This is my first attempt at sphere turning. The basic concept is simple: Turn a rough sphere between centers, then rotate it 90 degrees and turn off the high spots, then rotate it 90 degrees again and turn off the high spots. But it does take a bit of finesse to make sure you get it properly centered each time.
I’m pretty happy with this one; the way the figuring in this green ash shifts in the light is fascinating.
3 1/2″ diameter, friction polish finish.
One of my kids’ favorites when they were growing up was the PBS show “Mr. Rogers’ Neighborhood.” And one of his songs that we adopted for our own started with the line “Let’s think of something to do while we’re waiting.”
Monday was our oldest daughter’s due date, and from a phone call earlier in the day, we had a feeling that things were going to start happening. So to keep my mind occupied, I mounted a large chunk of green ash (rescued from the curbside in our neighborhood) on the lathe.
The grain and color is everything I could have hoped for, and when you look inside…
…there’s some subtle curl.
11 1/2″ diameter by 3 3/8″ high. Walnut oil finish.
Here’s a shallow green ash bowl I made for my nephew and his new bride. The wood, which has great crotch figuring, came from our family farm.
10″ by 2″. Danish oil finish.
Interior view, showing that crotch “plume” figure.
I’ve been turning for a bit over two years now, and have ended up with various scraps of wood that are too small for bowls, but too good to toss into the fire. What to do?
Make some jewelry. Bangle bracelets, to be specific. Here are the first three.
As with anything, it’s been a learning process. With the first one (American elm crotch, on the left), my main objective was to get it close to the right size for my wife. She doesn’t own many bangle bracelets because she has a hard time finding any that fit her well; most are too small. I was shooting for about 70 millimeters on that one, and came pretty close. It fits well, but I wanted to make one a bit wider.
That led to attempt number two (green ash crotch, on the left). I liked the width of it, but it seems visually “heavy.” And I got a bit sloppy with the sizing, and this one is just a bit too big.
By the time I got to number three (American elm, center), I was getting more comfortable with the whole process, and I added a refinement: a sizing gauge. This was just a wood disk that I turned to be 69 millimeters diameter. Then when I was shaving down the inside of the bracelet, I was shooting for a hole that my gauge disk just barely fit into. So on that one, I feel like I got the size, the width, and the overall profile about where I like it. More importantly, I got it where my wife likes it.
I had the good fortune this weekend to attend a hands-on turning class led by Trent Bosch, a well-known turner and wood sculptor. Here are the fruits of that class: two hollow forms turned from green ash.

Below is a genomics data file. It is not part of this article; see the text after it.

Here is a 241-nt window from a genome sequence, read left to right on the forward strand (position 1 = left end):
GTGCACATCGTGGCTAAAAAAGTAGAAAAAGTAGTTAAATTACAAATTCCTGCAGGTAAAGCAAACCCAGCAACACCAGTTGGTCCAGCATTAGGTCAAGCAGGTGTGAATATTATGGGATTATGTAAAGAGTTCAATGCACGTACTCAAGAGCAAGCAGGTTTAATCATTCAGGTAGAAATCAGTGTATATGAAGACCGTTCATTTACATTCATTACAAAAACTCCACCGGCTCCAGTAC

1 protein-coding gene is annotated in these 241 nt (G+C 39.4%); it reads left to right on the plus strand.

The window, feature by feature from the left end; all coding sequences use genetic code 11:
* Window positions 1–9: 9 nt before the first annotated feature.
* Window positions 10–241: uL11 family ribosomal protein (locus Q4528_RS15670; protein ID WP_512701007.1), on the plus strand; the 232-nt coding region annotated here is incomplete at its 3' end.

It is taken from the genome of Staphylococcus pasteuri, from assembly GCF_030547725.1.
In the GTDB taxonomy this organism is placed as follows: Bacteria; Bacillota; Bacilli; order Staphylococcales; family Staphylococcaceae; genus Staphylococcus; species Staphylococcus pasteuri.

They’re about 4 1/2 inches diameter and about 4 inches tall. #1 (on the left) has kind of an amphora shape (minus the handles) with a rounded bottom, so it rests on it’s side. The photo doesn’t show it well, but there’s a little curl figure in #2 on the right. (It’s just a smartphone picture that I snapped this morning after I finished sanding and applying some Danish oil.)
It’s going to be a while before I do some more of this sort of thing. Turning hollow forms requires some tools I don’t have yet. Unless there’s some angel out there who’d like to gift me with some?
I feel like I’m starting get the knack of these natural edge bowls. This one went much faster than my first ones.
7 1/2 inches long, 4 3/4 inches wide, 2 3/4 inches tall. Available from my Etsy store.
I stuck with the same basic form for bowl #3. The wood this time was a piece of green ash that I rescued from our woodpile. The tree was a dead green ash tree (killed by a grass fire several years ago) in the woodlot at the family farm where I grew up in eastern North Dakota.
Here it is, unfinished, sanded to 320 grit.
And here it is after several applications of mineral oil, a coat of carnauba/beeswax, and a good buffing.
I’m not sure why it has such a deep brown color–ash sapwood is usually pale, and the heartwood is more of a red-brown.
I started getting a bit more adventerous, so bowl #4 is a bit larger. This is green ash again; this time from a large tree that was blown in a wind storm in 2011. There’s a bit of spalting in this piece, which you can see in this “in progress” picture.
Here’s the final product, unfinished, sanded to 320 grit.
I gave this one to my oldest daughter before I took a picture of it with the mineral oil and paste wax finish.